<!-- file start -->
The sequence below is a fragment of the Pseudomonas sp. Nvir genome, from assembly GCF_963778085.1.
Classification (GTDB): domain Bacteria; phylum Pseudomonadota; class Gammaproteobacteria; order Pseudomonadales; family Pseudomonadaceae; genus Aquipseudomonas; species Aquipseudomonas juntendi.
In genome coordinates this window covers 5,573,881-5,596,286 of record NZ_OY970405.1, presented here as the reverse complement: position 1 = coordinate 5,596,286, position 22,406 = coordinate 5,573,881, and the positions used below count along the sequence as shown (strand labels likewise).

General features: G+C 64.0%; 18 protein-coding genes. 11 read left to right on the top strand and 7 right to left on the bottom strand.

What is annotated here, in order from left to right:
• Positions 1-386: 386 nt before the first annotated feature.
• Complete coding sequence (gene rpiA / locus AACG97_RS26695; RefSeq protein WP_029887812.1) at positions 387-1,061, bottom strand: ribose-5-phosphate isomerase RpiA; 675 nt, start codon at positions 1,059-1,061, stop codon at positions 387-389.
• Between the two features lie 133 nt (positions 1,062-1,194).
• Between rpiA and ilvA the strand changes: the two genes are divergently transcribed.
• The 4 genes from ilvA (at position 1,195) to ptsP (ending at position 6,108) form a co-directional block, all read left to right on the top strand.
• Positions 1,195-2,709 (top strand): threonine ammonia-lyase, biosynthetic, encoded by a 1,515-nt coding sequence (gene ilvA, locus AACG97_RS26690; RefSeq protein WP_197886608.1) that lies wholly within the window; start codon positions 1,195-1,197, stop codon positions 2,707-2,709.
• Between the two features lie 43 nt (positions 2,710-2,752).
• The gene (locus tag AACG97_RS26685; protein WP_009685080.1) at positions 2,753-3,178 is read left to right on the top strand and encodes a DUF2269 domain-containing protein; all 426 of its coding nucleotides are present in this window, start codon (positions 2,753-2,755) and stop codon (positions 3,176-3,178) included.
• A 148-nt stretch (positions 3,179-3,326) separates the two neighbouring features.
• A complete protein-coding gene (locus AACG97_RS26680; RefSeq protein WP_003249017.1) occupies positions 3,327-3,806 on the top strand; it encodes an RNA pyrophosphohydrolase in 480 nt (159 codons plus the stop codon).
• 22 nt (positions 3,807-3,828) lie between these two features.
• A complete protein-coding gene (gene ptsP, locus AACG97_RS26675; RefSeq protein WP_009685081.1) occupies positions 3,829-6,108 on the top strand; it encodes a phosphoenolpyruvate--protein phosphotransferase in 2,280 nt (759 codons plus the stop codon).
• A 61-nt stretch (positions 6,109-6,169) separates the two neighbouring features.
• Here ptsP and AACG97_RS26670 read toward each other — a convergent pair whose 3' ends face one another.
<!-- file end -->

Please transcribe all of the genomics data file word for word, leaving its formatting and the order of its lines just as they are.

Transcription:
The sequence below is a fragment of the Pseudomonas sp. Nvir genome, from assembly GCF_963778085.1.
Classification (GTDB): domain Bacteria; phylum Pseudomonadota; class Gammaproteobacteria; order Pseudomonadales; family Pseudomonadaceae; genus Aquipseudomonas; species Aquipseudomonas juntendi.
In genome coordinates this window covers 5,573,881-5,596,286 of record NZ_OY970405.1, presented here as the reverse complement: position 1 = coordinate 5,596,286, position 22,406 = coordinate 5,573,881, and the positions used below count along the sequence as shown (strand labels likewise).

General features: G+C 64.0%; 18 protein-coding genes. 11 read left to right on the top strand and 7 right to left on the bottom strand.

What is annotated here, in order from left to right:
• Positions 1-386: 386 nt before the first annotated feature.
• Complete coding sequence (gene rpiA / locus AACG97_RS26695; RefSeq protein WP_029887812.1) at positions 387-1,061, bottom strand: ribose-5-phosphate isomerase RpiA; 675 nt, start codon at positions 1,059-1,061, stop codon at positions 387-389.
• Between the two features lie 133 nt (positions 1,062-1,194).
• Between rpiA and ilvA the strand changes: the two genes are divergently transcribed.
• The 4 genes from ilvA (at position 1,195) to ptsP (ending at position 6,108) form a co-directional block, all read left to right on the top strand.
• Positions 1,195-2,709 (top strand): threonine ammonia-lyase, biosynthetic, encoded by a 1,515-nt coding sequence (gene ilvA, locus AACG97_RS26690; RefSeq protein WP_197886608.1) that lies wholly within the window; start codon positions 1,195-1,197, stop codon positions 2,707-2,709.
• Between the two features lie 43 nt (positions 2,710-2,752).
• The gene (locus tag AACG97_RS26685; protein WP_009685080.1) at positions 2,753-3,178 is read left to right on the top strand and encodes a DUF2269 domain-containing protein; all 426 of its coding nucleotides are present in this window, start codon (positions 2,753-2,755) and stop codon (positions 3,176-3,178) included.
• A 148-nt stretch (positions 3,179-3,326) separates the two neighbouring features.
• A complete protein-coding gene (locus AACG97_RS26680; RefSeq protein WP_003249017.1) occupies positions 3,327-3,806 on the top strand; it encodes an RNA pyrophosphohydrolase in 480 nt (159 codons plus the stop codon).
• 22 nt (positions 3,807-3,828) lie between these two features.
• A complete protein-coding gene (gene ptsP, locus AACG97_RS26675; RefSeq protein WP_009685081.1) occupies positions 3,829-6,108 on the top strand; it encodes a phosphoenolpyruvate--protein phosphotransferase in 2,280 nt (759 codons plus the stop codon).
• A 61-nt stretch (positions 6,109-6,169) separates the two neighbouring features.
• Here ptsP and AACG97_RS26670 read toward each other — a convergent pair whose 3' ends face one another.